The LA Times reports on the battle of the smileys. Retailer Wal-mart is attempting to register its yellow smiley face (lovingly known as ‘Mr Smiley’) as a trade mark for retail services before the USPTO. Loufrani, the owner of trade marks for smiley faces in more than 30 countries, is opposing the application. Both sides are citing the investment that they have put into promoting the cheeky chappie as justifying their claim.
The IPKat reckons that even if Wal-mart gets the registration it won’t get a particularly wide scope of protection. Most consumers on seeing a smiley face elsewhere will think they’re being told to be happy, rather than being given a message concerning the origin of goods.
The IPKat recommends…
…this piece on Yahoo concerning the draft WIPO Broadcast Treaty which would create a right for broadcasters of programmes across telelvisions and radio networks and the internet. The draft treaty, which is largely modelled on the WPPT, was discussed last week at the Standing Committee on Copyright and Related Rights, with the provisions on webcasting added to the treaty as a non-mandatory annex.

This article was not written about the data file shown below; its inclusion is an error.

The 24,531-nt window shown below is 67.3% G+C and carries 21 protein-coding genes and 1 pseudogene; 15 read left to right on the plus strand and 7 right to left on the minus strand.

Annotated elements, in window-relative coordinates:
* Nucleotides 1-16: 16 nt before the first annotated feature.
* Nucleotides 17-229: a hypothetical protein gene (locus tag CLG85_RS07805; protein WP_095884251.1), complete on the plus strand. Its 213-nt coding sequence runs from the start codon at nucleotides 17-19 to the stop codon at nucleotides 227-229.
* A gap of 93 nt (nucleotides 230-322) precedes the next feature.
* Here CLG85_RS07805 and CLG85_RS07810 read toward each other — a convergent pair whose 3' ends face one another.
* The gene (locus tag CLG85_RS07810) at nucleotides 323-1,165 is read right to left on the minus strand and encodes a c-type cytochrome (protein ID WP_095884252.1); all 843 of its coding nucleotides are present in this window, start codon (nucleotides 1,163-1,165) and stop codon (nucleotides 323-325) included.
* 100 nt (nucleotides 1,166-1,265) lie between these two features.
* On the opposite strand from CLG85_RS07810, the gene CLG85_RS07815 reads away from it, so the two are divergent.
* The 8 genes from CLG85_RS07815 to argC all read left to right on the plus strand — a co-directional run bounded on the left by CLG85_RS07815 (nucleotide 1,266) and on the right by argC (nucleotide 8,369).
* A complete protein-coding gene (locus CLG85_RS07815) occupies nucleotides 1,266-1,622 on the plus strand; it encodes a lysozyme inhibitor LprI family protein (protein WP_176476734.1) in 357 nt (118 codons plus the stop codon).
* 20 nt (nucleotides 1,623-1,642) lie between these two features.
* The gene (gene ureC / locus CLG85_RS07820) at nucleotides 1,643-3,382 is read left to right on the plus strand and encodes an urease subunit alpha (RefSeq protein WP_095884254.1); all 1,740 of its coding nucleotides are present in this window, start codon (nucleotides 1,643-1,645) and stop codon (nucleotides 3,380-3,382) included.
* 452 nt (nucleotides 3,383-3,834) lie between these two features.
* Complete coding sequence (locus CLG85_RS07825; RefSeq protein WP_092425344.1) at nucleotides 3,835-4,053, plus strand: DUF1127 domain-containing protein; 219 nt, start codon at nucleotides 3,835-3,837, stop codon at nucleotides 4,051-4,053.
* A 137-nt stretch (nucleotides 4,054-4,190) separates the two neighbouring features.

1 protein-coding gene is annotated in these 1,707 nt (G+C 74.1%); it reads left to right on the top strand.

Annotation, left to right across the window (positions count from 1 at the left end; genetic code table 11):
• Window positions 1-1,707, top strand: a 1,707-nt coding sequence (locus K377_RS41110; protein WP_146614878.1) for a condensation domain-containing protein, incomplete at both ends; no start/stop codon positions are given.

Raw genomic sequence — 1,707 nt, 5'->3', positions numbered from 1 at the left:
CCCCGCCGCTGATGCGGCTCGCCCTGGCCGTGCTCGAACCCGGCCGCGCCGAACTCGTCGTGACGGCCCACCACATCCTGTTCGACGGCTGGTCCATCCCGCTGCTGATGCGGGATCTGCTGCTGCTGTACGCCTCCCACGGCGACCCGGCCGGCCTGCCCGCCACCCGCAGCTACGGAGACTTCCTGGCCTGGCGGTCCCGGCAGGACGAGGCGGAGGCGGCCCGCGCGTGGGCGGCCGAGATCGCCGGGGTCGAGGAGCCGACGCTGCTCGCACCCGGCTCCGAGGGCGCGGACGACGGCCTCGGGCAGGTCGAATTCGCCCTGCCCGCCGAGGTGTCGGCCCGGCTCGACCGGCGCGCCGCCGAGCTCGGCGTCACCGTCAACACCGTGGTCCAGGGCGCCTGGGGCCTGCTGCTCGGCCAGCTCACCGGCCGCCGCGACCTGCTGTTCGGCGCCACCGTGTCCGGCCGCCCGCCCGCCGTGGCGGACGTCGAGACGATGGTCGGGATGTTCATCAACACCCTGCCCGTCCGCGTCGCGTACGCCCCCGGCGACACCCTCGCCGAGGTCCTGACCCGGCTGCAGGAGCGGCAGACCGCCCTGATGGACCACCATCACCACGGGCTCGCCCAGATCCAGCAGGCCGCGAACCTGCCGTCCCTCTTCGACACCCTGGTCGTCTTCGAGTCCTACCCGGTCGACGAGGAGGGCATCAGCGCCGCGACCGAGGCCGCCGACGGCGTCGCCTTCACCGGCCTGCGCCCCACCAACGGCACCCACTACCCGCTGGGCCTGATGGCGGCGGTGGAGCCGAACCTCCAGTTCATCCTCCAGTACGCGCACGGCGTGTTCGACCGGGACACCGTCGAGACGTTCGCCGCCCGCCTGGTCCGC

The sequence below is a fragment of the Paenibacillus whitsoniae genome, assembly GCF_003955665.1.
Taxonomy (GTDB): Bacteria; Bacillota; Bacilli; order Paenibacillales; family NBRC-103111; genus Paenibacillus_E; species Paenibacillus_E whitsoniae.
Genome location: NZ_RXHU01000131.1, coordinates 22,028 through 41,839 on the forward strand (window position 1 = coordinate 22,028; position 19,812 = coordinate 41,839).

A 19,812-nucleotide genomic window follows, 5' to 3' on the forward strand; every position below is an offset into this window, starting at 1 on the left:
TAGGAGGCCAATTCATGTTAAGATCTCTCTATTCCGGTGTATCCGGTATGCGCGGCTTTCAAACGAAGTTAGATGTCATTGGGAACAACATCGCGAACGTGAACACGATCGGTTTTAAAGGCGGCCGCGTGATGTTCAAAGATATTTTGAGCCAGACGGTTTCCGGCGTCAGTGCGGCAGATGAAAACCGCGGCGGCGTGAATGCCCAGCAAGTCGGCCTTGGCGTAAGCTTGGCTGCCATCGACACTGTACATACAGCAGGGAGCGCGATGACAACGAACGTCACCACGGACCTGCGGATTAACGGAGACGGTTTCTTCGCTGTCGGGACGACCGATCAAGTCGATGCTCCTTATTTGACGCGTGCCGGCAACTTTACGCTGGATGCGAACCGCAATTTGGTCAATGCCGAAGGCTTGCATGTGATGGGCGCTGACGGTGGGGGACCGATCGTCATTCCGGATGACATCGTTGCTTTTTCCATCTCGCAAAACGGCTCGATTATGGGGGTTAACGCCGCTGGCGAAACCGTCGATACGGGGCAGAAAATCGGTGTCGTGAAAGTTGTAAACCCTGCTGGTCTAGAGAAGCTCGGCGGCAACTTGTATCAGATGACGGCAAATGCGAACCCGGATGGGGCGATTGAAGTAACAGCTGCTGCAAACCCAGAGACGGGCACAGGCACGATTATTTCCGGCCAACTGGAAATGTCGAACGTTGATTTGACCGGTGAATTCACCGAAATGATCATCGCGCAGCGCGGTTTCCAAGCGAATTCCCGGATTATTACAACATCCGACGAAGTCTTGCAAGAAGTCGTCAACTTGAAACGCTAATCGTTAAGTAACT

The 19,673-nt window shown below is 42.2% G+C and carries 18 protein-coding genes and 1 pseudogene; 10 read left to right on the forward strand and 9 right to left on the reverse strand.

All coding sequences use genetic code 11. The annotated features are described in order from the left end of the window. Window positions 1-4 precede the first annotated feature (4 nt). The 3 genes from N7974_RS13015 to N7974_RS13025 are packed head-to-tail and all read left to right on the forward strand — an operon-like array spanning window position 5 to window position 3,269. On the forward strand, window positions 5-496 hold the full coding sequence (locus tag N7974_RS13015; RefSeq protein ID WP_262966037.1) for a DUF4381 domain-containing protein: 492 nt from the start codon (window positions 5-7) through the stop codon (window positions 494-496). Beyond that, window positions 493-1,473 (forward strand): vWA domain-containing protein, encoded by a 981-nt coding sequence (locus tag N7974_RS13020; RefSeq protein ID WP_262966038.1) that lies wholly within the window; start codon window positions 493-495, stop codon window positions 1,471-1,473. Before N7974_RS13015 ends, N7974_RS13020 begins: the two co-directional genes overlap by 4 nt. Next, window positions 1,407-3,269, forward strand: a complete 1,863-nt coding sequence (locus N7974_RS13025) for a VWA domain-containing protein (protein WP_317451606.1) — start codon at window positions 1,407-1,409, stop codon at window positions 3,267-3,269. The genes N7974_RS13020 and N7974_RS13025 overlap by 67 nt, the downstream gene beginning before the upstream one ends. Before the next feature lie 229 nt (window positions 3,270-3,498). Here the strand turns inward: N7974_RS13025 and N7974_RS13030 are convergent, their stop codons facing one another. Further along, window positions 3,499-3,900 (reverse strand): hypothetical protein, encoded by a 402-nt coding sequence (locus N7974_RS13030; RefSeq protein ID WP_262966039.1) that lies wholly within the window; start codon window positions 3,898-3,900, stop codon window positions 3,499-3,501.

The IPKat notes the limited nature of the exceptions recognised. In particular he’s concerned about how the very limited exceptions fit together with the exclusive right of fixation of broadcasts. Does this mean that users will no longer be able to make domestic video recordings of broadcasts?
The text of the treaty is available here.
Sunday, 7 May 2006